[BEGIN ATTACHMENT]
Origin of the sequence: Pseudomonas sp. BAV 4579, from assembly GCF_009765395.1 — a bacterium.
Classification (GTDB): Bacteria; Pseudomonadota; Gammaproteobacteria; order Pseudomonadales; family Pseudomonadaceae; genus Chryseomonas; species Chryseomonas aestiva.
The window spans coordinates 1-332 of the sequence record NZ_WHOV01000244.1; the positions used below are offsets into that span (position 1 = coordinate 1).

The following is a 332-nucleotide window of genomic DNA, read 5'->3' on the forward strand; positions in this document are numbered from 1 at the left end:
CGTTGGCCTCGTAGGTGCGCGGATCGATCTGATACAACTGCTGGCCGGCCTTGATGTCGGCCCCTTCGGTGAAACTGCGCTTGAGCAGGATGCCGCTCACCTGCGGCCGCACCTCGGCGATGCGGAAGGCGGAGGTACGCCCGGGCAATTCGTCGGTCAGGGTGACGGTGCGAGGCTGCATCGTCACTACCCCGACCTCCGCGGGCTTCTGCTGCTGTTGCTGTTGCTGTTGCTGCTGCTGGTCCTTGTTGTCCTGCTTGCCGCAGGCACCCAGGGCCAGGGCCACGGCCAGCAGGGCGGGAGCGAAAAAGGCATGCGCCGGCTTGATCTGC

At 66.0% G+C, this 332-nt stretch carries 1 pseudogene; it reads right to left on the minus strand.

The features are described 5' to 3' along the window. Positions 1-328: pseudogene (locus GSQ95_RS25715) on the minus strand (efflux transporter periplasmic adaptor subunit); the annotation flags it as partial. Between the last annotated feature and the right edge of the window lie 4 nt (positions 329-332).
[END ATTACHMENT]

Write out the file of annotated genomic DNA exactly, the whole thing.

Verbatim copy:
Origin of the sequence: Pseudomonas sp. BAV 4579, from assembly GCF_009765395.1 — a bacterium.
Classification (GTDB): Bacteria; Pseudomonadota; Gammaproteobacteria; order Pseudomonadales; family Pseudomonadaceae; genus Chryseomonas; species Chryseomonas aestiva.
The window spans coordinates 1-332 of the sequence record NZ_WHOV01000244.1; the positions used below are offsets into that span (position 1 = coordinate 1).

The following is a 332-nucleotide window of genomic DNA, read 5'->3' on the forward strand; positions in this document are numbered from 1 at the left end:
CGTTGGCCTCGTAGGTGCGCGGATCGATCTGATACAACTGCTGGCCGGCCTTGATGTCGGCCCCTTCGGTGAAACTGCGCTTGAGCAGGATGCCGCTCACCTGCGGCCGCACCTCGGCGATGCGGAAGGCGGAGGTACGCCCGGGCAATTCGTCGGTCAGGGTGACGGTGCGAGGCTGCATCGTCACTACCCCGACCTCCGCGGGCTTCTGCTGCTGTTGCTGTTGCTGTTGCTGCTGCTGGTCCTTGTTGTCCTGCTTGCCGCAGGCACCCAGGGCCAGGGCCACGGCCAGCAGGGCGGGAGCGAAAAAGGCATGCGCCGGCTTGATCTGC

At 66.0% G+C, this 332-nt stretch carries 1 pseudogene; it reads right to left on the minus strand.

The features are described 5' to 3' along the window. Positions 1-328: pseudogene (locus GSQ95_RS25715) on the minus strand (efflux transporter periplasmic adaptor subunit); the annotation flags it as partial. Between the last annotated feature and the right edge of the window lie 4 nt (positions 329-332).